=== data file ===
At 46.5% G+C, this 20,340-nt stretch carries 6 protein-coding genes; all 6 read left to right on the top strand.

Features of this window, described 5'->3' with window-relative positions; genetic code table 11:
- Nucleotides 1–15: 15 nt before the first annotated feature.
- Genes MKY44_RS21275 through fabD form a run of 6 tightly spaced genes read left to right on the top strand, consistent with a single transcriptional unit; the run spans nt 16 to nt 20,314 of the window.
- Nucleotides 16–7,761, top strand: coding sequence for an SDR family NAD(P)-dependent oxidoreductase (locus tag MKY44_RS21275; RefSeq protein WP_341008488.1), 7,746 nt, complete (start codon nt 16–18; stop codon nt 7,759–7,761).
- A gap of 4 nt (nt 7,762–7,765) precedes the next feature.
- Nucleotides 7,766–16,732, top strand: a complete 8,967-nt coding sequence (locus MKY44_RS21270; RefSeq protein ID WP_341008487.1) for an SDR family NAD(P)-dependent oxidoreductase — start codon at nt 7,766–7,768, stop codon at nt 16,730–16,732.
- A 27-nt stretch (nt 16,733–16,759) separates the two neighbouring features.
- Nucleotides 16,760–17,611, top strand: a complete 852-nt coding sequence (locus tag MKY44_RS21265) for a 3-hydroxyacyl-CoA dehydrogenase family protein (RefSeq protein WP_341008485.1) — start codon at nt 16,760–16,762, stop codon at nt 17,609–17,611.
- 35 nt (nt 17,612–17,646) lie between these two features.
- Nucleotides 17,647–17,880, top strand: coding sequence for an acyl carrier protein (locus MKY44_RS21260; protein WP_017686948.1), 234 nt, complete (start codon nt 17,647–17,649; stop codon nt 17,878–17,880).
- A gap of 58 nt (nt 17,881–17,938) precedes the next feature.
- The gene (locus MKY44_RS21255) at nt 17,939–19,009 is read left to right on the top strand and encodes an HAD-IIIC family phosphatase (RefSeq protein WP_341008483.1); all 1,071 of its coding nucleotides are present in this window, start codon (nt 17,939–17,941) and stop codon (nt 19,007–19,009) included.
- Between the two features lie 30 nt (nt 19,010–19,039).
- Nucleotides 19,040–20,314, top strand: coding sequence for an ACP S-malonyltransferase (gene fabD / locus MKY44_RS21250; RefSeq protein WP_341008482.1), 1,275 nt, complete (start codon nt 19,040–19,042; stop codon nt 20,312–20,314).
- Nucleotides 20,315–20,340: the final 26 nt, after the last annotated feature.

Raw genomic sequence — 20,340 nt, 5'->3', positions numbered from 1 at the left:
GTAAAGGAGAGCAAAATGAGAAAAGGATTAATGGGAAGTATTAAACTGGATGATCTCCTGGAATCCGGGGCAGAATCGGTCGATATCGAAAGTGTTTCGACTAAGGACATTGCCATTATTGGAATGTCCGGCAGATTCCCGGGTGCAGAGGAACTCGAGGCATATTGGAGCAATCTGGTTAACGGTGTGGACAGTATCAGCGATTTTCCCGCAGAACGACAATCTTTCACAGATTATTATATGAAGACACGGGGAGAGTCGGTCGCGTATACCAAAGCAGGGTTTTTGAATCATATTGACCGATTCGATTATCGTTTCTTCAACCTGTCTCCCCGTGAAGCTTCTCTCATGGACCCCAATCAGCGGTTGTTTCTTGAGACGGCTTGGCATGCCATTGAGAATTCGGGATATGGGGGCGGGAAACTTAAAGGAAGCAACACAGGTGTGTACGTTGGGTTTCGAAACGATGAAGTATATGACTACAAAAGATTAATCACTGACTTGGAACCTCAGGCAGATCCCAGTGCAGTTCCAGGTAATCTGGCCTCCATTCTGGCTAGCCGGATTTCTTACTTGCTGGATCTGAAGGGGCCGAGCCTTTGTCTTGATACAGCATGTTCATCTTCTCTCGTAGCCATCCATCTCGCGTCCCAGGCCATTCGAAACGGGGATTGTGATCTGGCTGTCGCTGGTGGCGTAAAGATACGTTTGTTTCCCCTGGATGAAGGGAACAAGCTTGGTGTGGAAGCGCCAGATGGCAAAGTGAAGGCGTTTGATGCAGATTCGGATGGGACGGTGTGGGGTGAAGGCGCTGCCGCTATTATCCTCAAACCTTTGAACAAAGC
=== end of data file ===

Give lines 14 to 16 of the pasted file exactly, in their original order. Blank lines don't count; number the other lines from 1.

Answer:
- Between the two features lie 30 nt (nt 19,010–19,039).
- Nucleotides 19,040–20,314, top strand: coding sequence for an ACP S-malonyltransferase (gene fabD / locus MKY44_RS21250; RefSeq protein WP_341008482.1), 1,275 nt, complete (start codon nt 19,040–19,042; stop codon nt 20,312–20,314).
- Nucleotides 20,315–20,340: the final 26 nt, after the last annotated feature.